Recent admissions by Google, Yahoo and LinkedIn have revealed a significantly low percentage of female talent. Why?

According to a new study by Catalyst, women are actively opting out – not out of the workforce – but specifically tech-intensive industries.

Canvassing responses from nearly 6,000 MBA graduates working in business roles from 2007 to 2014 across industries globally, the report found that only 18% of women opted for a business role in a tech-intensive industry, immediately after completion of their MBA, compared to 24% of men.

Additionally, women MBAs who did join the tech industry after graduating were significantly more likely than men to leave and take a position in another industry (women, 53%; men, 31%).

The reason? A gender gap in pay and position right from the start of their appointments, the report highlighted.

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It stated that women were significantly more likely than men to start in an entry-level position (55% compared to 39%), among those who took their first post-MBA job in a business role at a tech-intensive industry.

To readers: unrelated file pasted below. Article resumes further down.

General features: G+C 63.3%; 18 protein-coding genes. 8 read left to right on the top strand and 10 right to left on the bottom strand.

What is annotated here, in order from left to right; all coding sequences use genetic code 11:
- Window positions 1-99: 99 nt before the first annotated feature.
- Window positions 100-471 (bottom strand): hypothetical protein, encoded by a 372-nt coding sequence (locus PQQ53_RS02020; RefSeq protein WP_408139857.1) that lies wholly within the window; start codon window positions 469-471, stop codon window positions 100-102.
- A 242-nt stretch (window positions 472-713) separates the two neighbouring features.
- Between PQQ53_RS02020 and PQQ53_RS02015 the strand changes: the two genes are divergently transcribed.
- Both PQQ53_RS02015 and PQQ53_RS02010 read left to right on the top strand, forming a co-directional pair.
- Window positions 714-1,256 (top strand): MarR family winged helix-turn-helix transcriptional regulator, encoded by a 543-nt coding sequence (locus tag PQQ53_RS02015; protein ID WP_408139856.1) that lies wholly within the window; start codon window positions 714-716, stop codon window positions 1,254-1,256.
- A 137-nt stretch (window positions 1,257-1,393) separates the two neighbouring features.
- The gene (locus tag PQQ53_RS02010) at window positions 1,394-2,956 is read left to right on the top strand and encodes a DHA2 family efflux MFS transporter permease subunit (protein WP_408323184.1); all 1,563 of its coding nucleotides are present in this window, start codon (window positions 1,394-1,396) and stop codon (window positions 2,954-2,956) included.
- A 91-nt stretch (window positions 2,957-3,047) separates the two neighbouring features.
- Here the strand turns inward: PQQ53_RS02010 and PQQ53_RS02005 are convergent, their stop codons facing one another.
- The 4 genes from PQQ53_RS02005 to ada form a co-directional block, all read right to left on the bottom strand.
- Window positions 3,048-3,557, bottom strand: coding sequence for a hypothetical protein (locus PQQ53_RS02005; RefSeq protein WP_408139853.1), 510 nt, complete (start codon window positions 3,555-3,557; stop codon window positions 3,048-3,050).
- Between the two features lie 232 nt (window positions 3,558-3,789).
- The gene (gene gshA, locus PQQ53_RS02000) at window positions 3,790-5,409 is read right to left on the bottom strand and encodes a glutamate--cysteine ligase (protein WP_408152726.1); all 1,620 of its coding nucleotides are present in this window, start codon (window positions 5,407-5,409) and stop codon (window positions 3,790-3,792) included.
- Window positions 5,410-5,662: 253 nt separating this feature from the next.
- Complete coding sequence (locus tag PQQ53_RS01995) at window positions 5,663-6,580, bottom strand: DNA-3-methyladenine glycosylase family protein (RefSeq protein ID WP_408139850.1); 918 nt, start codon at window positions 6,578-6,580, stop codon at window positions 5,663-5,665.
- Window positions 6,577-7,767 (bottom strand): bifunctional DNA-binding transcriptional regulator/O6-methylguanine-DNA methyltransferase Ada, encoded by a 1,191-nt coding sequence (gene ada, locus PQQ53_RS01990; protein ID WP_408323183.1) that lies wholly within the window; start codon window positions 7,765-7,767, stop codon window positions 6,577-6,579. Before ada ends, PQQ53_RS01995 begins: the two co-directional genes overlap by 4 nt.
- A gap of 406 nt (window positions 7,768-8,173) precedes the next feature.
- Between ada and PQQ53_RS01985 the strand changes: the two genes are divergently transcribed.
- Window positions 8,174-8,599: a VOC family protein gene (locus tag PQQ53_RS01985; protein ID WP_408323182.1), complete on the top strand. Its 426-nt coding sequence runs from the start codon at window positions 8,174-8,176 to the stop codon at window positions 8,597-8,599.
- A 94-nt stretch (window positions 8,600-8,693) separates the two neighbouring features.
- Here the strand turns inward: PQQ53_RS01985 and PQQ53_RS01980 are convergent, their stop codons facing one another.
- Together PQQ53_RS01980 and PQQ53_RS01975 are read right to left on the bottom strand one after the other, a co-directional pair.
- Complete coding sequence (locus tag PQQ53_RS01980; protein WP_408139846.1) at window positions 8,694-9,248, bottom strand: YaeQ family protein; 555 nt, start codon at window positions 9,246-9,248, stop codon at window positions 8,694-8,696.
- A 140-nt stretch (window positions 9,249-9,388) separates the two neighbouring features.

In addition, the difference in seniority of positions led to women being paid less than their male counterparts.

Women also cited feeling like outsiders as an important reason for leaving the industry - in fact, they were more than three times as likely as men to feel like outsiders (women, 73%; men, 17%).

Female employees in tech-intensive industries were also significantly less likely to report they could identify with someone at work, as compared to women in other industries (27% versus 49%).

“Women remain in the minority throughout the pipeline in tech-intensive organisations today, even women in business roles,” the report stated.

“Overwhelmingly, they feel like they don’t belong. Research has shown that feeling like an outsider has a detrimental impact on performance and can lead people to leave the organisation,” the report stated.

Related Read: The high-impact of diversity Want to win? Hire women and millennials

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